A Slice Of Football After The Feast

Thanksgiving weekend, football is as American as pumpkin pie. Host Scott Simon talks about the week in sports with ESPN's Howard Bryant.

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SCOTT SIMON, HOST:

This is Weekend Edition from NPR News. I'm Scott Simon. Step away from the shopping bags. Time for sports.

(SOUNDBITE OF MUSIC)

SIMON: It's Thanksgiving weekend and football is just about as American as pumpkin pie. We're joined now by Howard Bryant of ESPN.com and ESPN the Magazine. He's at the studios of New England Public Radio.

Howard, thanks for being with us.

HOWARD BRYANT: Good morning, Scott.

SIMON: And we have to mark some news this morning that's breaking. Hector "Macho" Camacho's been taken off life support and is clinically dead. He was shot in the face earlier this week. A champion, who had his trouble with drugs, drinking, and life after the ring, including accusations of spousal abuse. But he'd recently decried the rising violence in Puerto Rico. It's sad to learn that a man who dazzled so many winds up being shot to death in his car in what are being circumstances now being investigated.

BRYANT: Yeah, it's very sad. And when you think about Hector Camacho, especially if you're a child of the '80s, like I was as a teenager, and you remember those great Saturday afternoon fights, back when boxing was still relevant, before it became what it is now, which is fairly discredited. It was still a pretty high-profile sport. And Hector Camacho was one of those flamboyant guys. People remember him. They remember his exuberance in the ring.

And I think it's very, very telling with a lot of athletes after - especially boxers - when they're out of the ring it's very difficult to live a normal life. And you read the stories and the circumstances of his death. And I think anytime someone is murdered it's always just a very, sad, sad story.

And I think that for him - we all like to think that once you reach the top of your profession, especially when you have that much money and that much profile, that life becomes easy. And perhaps it never is.

SIMON: Yeah. Let's move down to college football. After two decades, the Fighting Irish of Notre Dame are ranked number one, 11-0, and they play an unranked USC tonight. What put it together for them?

BRYANT: Well, it's defense. I think the one commonality that they've had all season is that you can't score on them. They're giving up 10 points a game. It's kind of hard to lose when you're only giving up a touchdown and change. And that was only because they gave up 26 points a couple of weeks ago to Pittsburgh.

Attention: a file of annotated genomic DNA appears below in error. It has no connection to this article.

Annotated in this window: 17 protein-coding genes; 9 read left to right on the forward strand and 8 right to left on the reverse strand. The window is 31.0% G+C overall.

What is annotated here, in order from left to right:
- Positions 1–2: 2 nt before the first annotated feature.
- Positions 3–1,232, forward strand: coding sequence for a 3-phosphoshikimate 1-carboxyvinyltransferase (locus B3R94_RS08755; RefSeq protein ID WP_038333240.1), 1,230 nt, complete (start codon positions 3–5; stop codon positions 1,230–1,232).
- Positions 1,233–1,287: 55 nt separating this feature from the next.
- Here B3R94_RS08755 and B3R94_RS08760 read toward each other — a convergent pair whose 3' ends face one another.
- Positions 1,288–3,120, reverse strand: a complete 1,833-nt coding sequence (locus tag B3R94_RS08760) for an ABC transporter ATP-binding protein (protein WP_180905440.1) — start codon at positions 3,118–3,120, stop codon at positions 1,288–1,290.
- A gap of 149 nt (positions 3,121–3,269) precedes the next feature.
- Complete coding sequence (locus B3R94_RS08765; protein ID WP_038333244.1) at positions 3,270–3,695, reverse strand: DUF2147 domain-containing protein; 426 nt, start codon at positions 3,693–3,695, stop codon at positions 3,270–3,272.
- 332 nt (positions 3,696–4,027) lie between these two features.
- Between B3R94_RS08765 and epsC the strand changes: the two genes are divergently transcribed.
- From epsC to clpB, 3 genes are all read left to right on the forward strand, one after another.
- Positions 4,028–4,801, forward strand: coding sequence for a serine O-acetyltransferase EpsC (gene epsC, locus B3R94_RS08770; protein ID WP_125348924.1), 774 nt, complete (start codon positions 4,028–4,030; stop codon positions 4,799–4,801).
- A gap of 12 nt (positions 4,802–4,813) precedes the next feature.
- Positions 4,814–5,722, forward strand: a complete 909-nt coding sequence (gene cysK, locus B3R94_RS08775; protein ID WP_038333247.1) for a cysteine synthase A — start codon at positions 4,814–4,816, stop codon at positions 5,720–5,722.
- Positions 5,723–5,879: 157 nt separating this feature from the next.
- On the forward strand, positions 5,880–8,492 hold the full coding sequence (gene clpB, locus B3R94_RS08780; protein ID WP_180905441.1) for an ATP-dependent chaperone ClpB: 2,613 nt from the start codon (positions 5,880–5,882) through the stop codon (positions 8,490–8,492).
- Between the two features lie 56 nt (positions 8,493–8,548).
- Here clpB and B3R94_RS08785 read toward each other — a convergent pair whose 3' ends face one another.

They really are a difficult team to score against. And in today's college football game, where teams are scoring 40, 50 points a game, it's unheard of for a team to try to win a national championship with defense. But they're doing it.

And I think that what's really interesting about them is that they're also scoring 27 points a game. So they've got a 17 point differential. And they've played a lot of close games this year. They've got what it takes to win a national championship.

I think the only question, if you ask Kansas State and Alabama - the defending national champs - and Oregon, is whether or not the pressure of being number one will get to them today for this last game.

USC, let's not forget, started the season number one. So it's not as though they are a slouch of a team, even though they've had some hard times. But this is going to be a very big, historical rivalry game, as well. And we'll see what they do with it.

SIMON: Other quick college football question. Rutgers and Maryland are apparently joining the Big Ten. I understand, Howard, by the way, that the Sorbonne is going to be joining the Big Ten soon.

BRYANT: Exactly. Well, who's not going to join? It's insane.

SIMON: How do they do this with a straight face?

BRYANT: Well, it's because everyone's doing it with a straight face. The Atlantic 10 has 16 teams. And six or seven them, I think, are in the Central Time Zone. It's all one big money grab for college. I think it's awful. And I really do feel that - I think a lot is lost.

I think the only reason that sports matter is because it matters in our imagination. And when money takes that over and you start to lose those ties that make this important, then you just look at it as another kind of corrupt institution that doesn't really have a lot of value. And universities are supposed to be bigger than that, and I guess they're not.

SIMON: Speaking of the Sorbonne, I think they could beat the New York Jets right now. The Patriots scored way with three touchdowns in 58 seconds?

BRYANT: In 52 seconds while having the ball just once.

SIMON: Oh, mercy. So...

BRYANT: Yeah, it was a comedy.

SIMON: So, who are the teams to watch now? The Patriots, the Texans, the Falcons and...

BRYANT: Patriots, Texans, Falcons, I'll throw your Chicago Bears in there, and let's not forget the Atlanta Falcons. I still say that Giants and the Steelers are going to the Super Bowl. So we'll see if my prediction's correct.

SIMON: OK. Let's mark those words. Howard Bryant of ESPN.com and ESPN the Magazine. Thanks so much, Howard.

BRYANT: Thank you.

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